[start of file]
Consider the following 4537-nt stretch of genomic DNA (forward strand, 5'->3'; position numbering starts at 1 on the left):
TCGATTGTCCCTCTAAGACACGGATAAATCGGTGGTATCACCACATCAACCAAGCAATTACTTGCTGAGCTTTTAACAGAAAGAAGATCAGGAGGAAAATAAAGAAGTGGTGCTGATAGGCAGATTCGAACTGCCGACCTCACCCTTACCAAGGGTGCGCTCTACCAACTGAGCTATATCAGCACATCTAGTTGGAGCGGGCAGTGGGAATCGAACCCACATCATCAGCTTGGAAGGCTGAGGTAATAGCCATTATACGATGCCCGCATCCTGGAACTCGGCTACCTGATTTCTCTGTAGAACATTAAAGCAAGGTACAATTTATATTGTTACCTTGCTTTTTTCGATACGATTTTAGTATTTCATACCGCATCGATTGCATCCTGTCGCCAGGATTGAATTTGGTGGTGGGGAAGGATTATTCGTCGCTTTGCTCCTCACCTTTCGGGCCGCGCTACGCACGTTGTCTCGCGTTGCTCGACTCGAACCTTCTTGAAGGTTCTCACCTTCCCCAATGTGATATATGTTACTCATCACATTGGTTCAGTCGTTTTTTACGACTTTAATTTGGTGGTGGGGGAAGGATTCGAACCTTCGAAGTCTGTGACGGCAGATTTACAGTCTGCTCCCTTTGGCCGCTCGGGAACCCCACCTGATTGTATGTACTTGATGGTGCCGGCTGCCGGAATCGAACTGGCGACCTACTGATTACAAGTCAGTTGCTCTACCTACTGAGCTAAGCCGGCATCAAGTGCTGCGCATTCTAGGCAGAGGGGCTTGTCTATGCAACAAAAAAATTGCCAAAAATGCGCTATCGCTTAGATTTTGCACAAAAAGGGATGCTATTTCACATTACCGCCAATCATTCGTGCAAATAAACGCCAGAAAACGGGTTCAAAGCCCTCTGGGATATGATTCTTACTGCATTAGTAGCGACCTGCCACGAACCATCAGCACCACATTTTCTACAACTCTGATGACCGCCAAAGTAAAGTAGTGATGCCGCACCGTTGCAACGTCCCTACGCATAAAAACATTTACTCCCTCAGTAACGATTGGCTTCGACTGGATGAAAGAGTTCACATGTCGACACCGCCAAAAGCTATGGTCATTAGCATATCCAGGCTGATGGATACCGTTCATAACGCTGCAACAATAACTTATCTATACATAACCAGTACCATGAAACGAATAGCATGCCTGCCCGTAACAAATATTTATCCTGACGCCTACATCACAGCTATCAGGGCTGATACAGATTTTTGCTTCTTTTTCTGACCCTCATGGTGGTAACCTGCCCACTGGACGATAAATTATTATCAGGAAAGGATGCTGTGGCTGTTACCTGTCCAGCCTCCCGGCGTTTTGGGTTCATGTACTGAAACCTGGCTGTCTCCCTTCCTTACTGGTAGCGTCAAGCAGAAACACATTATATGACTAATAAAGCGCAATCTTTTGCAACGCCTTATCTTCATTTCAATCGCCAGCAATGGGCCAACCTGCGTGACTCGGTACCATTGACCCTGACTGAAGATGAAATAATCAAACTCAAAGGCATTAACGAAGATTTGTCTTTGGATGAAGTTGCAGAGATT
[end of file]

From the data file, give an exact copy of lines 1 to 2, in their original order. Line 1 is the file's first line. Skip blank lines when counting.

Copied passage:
Consider the following 4537-nt stretch of genomic DNA (forward strand, 5'->3'; position numbering starts at 1 on the left):
TCGATTGTCCCTCTAAGACACGGATAAATCGGTGGTATCACCACATCAACCAAGCAATTACTTGCTGAGCTTTTAACAGAAAGAAGATCAGGAGGAAAATAAAGAAGTGGTGCTGATAGGCAGATTCGAACTGCCGACCTCACCCTTACCAAGGGTGCGCTCTACCAACTGAGCTATATCAGCACATCTAGTTGGAGCGGGCAGTGGGAATCGAACCCACATCATCAGCTTGGAAGGCTGAGGTAATAGCCATTATACGATGCCCGCATCCTGGAACTCGGCTACCTGATTTCTCTGTAGAACATTAAAGCAAGGTACAATTTATATTGTTACCTTGCTTTTTTCGATACGATTTTAGTATTTCATACCGCATCGATTGCATCCTGTCGCCAGGATTGAATTTGGTGGTGGGGAAGGATTATTCGTCGCTTTGCTCCTCACCTTTCGGGCCGCGCTACGCACGTTGTCTCGCGTTGCTCGACTCGAACCTTCTTGAAGGTTCTCACCTTCCCCAATGTGATATATGTTACTCATCACATTGGTTCAGTCGTTTTTTACGACTTTAATTTGGTGGTGGGGGAAGGATTCGAACCTTCGAAGTCTGTGACGGCAGATTTACAGTCTGCTCCCTTTGGCCGCTCGGGAACCCCACCTGATTGTATGTACTTGATGGTGCCGGCTGCCGGAATCGAACTGGCGACCTACTGATTACAAGTCAGTTGCTCTACCTACTGAGCTAAGCCGGCATCAAGTGCTGCGCATTCTAGGCAGAGGGGCTTGTCTATGCAACAAAAAAATTGCCAAAAATGCGCTATCGCTTAGATTTTGCACAAAAAGGGATGCTATTTCACATTACCGCCAATCATTCGTGCAAATAAACGCCAGAAAACGGGTTCAAAGCCCTCTGGGATATGATTCTTACTGCATTAGTAGCGACCTGCCACGAACCATCAGCACCACATTTTCTACAACTCTGATGACCGCCAAAGTAAAGTAGTGATGCCGCACCGTTGCAACGTCCCTACGCATAAAAACATTTACTCCCTCAGTAACGATTGGCTTCGACTGGATGAAAGAGTTCACATGTCGACACCGCCAAAAGCTATGGTCATTAGCATATCCAGGCTGATGGATACCGTTCATAACGCTGCAACAATAACTTATCTATACATAACCAGTACCATGAAACGAATAGCATGCCTGCCCGTAACAAATATTTATCCTGACGCCTACATCACAGCTATCAGGGCTGATACAGATTTTTGCTTCTTTTTCTGACCCTCATGGTGGTAACCTGCCCACTGGACGATAAATTATTATCAGGAAAGGATGCTGTGGCTGTTACCTGTCCAGCCTCCCGGCGTTTTGGGTTCATGTACTGAAACCTGGCTGTCTCCCTTCCTTACTGGTAGCGTCAAGCAGAAACACATTATATGACTAATAAAGCGCAATCTTTTGCAACGCCTTATCTTCATTTCAATCGCCAGCAATGGGCCAACCTGCGTGACTCGGTACCATTGACCCTGACTGAAGATGAAATAATCAAACTCAAAGGCATTAACGAAGATTTGTCTTTGGATGAAGTTGCAGAGATT